Flea Bath for Cats

Giving a cat any kind of bath is no easy feat – our feline friends are very eccentric and unpredictable, so raising them could really be a challenge (See: How to raise a cat) Treating your cat for a flea bath is even worse than a normal bath since most flea treatment shampoos smell stronger than usual shampoos.

The alternative is unthinkable, however, since no cat owner would ever want to let fleas feast on our delicate and fluffy cats. So challenging as it may be, read on to find out the best way to give a Flea Bath for Cats.


How Cats Contract Fleas

If you are unsure whether or not your cat actually has fleas and need flea treatment, refer to cat expert Celia Haddon. According to her, the rule of thumb is that stray cats would no doubt have fleas. So if your fur baby is a rescue, a flea bath is the top priority. Even indoor cats have a high chance of having fleas especially if you have other pets, especially dogs, which have access outdoors.

How to Check for Fleas

It’s not difficult to observe the changes in your cat’s behavior once it catches fleas. Here’s a starter: How to tell if your cat is in pain. Dealing with fleas could be very disconcerting for your cat, so the first thing you should check for is irritability and a rapid decline in appetite. (Often caused by discomfort).

Cat expert Pam Johnson-Bennett also recommends running a flea comb through your cat’s fur to see if there are flea debris (black specks or your cat’s own dried blood.)

Step-by-step Flea Bath

Once you have confirmed that your beloved cat indeed has fleas, spare no time and prepare to give it a flea bath. Here is a step by step how-to:

1. Consult with your trusted veterinarian about which flea shampoo to use - Some flea shampoos would do more harm than good when unprescribed and when dealing with cats younger than a year old.

2. Get your cat in a comfortable mood - Flea baths and baths, in general, can be quite stressful for your pet, so you have to get him/her in a relaxed mood first. This will also reduce the chances of you being bitten by a stressed out and frustrated cat. Also read: 10 tips how to stop a cat from biting and our best interactive cat toys to keep them occupied.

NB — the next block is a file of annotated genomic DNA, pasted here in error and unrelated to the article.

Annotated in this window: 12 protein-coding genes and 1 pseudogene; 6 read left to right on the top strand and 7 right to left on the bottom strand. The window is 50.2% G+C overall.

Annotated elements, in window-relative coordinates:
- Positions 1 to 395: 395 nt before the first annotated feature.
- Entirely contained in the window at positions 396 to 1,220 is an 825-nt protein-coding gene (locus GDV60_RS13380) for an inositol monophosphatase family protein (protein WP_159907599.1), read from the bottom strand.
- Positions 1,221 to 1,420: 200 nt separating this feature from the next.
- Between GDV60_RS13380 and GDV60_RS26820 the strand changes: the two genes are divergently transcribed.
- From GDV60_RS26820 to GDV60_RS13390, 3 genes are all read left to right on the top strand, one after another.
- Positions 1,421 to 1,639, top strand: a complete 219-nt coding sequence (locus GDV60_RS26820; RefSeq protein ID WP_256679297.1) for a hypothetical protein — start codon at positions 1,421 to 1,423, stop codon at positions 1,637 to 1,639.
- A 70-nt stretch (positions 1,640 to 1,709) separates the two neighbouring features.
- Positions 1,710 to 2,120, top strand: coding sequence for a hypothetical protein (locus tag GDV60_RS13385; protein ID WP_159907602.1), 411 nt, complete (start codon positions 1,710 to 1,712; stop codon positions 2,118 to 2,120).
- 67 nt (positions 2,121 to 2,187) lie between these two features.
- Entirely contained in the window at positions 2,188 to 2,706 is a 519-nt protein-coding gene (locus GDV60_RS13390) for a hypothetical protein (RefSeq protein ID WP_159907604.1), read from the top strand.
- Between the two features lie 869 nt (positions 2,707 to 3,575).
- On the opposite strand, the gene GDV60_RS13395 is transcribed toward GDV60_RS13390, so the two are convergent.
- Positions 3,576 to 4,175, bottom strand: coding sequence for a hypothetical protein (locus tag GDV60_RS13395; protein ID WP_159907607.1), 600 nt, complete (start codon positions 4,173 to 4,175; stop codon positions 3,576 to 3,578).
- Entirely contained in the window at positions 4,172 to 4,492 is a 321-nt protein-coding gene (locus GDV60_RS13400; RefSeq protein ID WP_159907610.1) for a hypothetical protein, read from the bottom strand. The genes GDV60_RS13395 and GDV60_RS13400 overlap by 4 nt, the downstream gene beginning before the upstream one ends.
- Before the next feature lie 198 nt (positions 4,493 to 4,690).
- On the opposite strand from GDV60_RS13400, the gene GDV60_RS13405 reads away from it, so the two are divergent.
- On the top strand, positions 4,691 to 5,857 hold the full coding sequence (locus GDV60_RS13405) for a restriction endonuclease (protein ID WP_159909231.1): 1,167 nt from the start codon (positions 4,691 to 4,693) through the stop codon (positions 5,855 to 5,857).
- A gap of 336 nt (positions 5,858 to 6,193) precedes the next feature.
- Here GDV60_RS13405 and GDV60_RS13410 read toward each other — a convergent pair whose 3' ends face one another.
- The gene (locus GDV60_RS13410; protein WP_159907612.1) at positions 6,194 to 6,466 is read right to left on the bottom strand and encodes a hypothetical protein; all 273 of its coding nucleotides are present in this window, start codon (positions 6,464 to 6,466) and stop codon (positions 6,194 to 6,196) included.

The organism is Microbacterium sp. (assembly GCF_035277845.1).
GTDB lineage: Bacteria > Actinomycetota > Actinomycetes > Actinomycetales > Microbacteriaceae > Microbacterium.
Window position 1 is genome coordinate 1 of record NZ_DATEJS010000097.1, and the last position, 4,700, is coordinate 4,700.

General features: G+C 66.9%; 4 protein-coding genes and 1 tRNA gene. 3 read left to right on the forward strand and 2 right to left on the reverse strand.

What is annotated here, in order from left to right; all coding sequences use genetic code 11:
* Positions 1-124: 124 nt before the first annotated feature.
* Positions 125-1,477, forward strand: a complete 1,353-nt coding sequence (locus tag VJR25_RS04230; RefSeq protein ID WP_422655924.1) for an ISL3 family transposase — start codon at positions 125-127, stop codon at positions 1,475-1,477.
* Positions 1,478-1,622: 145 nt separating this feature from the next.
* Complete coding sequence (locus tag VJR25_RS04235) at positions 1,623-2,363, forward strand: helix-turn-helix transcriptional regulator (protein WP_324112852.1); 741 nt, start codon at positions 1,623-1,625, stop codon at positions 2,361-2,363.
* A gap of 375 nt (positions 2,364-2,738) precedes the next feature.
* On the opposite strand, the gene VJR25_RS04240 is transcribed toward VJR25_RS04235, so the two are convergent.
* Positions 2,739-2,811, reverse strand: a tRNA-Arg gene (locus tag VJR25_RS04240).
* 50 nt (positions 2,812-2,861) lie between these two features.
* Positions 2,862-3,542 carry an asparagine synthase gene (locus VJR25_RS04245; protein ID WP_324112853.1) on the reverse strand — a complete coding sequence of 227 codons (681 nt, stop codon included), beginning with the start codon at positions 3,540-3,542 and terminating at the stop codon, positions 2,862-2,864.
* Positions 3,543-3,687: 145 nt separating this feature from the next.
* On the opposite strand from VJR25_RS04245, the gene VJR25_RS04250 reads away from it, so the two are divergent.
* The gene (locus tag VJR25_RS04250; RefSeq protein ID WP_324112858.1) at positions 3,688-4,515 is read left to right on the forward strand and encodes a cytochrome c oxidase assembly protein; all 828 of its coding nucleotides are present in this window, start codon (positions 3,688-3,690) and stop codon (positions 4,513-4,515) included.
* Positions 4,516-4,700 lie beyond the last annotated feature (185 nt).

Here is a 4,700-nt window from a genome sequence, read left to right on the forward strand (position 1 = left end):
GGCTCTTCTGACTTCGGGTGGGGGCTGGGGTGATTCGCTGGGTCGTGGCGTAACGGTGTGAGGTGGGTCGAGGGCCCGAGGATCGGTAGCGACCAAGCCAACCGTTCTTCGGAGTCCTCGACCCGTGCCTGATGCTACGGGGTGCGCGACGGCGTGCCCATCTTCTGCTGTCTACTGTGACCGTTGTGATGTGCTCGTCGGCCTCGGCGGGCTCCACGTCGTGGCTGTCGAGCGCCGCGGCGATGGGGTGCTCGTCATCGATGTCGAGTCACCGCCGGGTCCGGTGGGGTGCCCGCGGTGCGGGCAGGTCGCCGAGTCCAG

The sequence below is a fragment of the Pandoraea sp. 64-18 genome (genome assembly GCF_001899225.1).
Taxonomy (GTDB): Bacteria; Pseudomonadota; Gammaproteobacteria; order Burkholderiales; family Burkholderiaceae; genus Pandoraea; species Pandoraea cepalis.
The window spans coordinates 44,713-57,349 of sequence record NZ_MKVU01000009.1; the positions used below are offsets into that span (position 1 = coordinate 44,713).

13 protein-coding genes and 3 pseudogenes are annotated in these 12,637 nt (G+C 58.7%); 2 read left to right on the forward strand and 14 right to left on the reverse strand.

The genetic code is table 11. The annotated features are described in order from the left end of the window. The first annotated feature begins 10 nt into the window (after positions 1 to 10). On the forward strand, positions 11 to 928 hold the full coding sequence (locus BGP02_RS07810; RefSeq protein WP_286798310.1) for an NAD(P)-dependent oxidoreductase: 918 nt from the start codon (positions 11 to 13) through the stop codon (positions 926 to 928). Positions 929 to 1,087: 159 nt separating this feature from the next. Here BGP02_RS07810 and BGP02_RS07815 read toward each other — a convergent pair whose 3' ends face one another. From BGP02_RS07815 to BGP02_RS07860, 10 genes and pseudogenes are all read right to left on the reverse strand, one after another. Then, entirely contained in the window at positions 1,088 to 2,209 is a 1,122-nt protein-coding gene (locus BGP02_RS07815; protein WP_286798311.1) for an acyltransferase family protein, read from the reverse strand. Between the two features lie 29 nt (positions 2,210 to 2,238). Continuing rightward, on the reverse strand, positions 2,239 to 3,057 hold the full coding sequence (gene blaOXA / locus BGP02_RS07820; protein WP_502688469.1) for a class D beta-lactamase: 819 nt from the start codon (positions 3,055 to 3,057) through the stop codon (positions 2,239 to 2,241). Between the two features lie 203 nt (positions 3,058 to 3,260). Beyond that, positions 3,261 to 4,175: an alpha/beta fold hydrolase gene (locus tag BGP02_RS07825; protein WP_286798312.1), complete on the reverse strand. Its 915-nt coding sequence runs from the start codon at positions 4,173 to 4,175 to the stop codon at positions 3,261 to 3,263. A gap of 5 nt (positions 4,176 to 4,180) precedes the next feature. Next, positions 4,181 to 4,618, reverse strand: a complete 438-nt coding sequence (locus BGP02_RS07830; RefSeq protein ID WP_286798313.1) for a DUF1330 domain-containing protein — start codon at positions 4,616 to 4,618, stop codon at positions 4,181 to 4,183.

3. Prepare warm water - Warm bath water helps your cat calm down. Most cats also prefer warmth over cold, so they are most likely to sit calmly through a flea bath when you use warm water.

4. Be as quick as you can - Spend no more than 15 minutes in giving your cat a flea bath. Just give a thorough run of the flea shampoo and make sure every part of skin is treated. Otherwise, the fleas would just flock to the untreated areas.

5. Towel-dry your cat - The shivering is not good for your cat’s muscles, so use an old towel to dry your cat before letting it loose. You are likely to encounter dead fleas at this point, which make it important that you use an old towel.

6. Let your cat outside for at least 12 hours - After drying, the cat must be let out of the house, unless you want a creepy carpet of dead lice. We would also recommend reading our over the counter cat dewormer reviews blog post.

Flea Shampoo

Remember that the first step we provided on how to give a cat a flea bath is to consult first a veterinarian. This is because different cats may have different needs. Generally, though, flea shampoos predominantly made from natural and herbal ingredients are better than those that are chemical-based.

One additional feature you should look for in the cat flea shampoo is one that has a nice fragrance. We have established how important it is that your cat is relaxed during the flea bath, right? A soft but fragrant smell will surely help your cat relax!

How to Stop Fleas from Coming Back

Good flea shampoos kill fleas and lice on contact, so the only thing you have to worry about next is to keep fleas from coming back, and unless you are willing to confine your cat indoors 24/7, this is a real challenge.

The best flea collar for cats might help, but it has no guarantee, and some might even irritate your cat’s neck! The best thing to do is to keep in mind what has been mentioned above about spotting cat fleas. At the first sign, give your cat a flea bath to prevent further infestation. Good luck to you and your cat!

Rebecca Welters

Yes, I am that weird cat lady with 200 cats and live in the darkest corner of the city where no one dares to go! Joking! But I am a cat lover and have 2 Ragdoll cats called Toby, he's 3 years old and Dory, she's 8 years old. I'm 36 years old and live in the quiet town of Washington.

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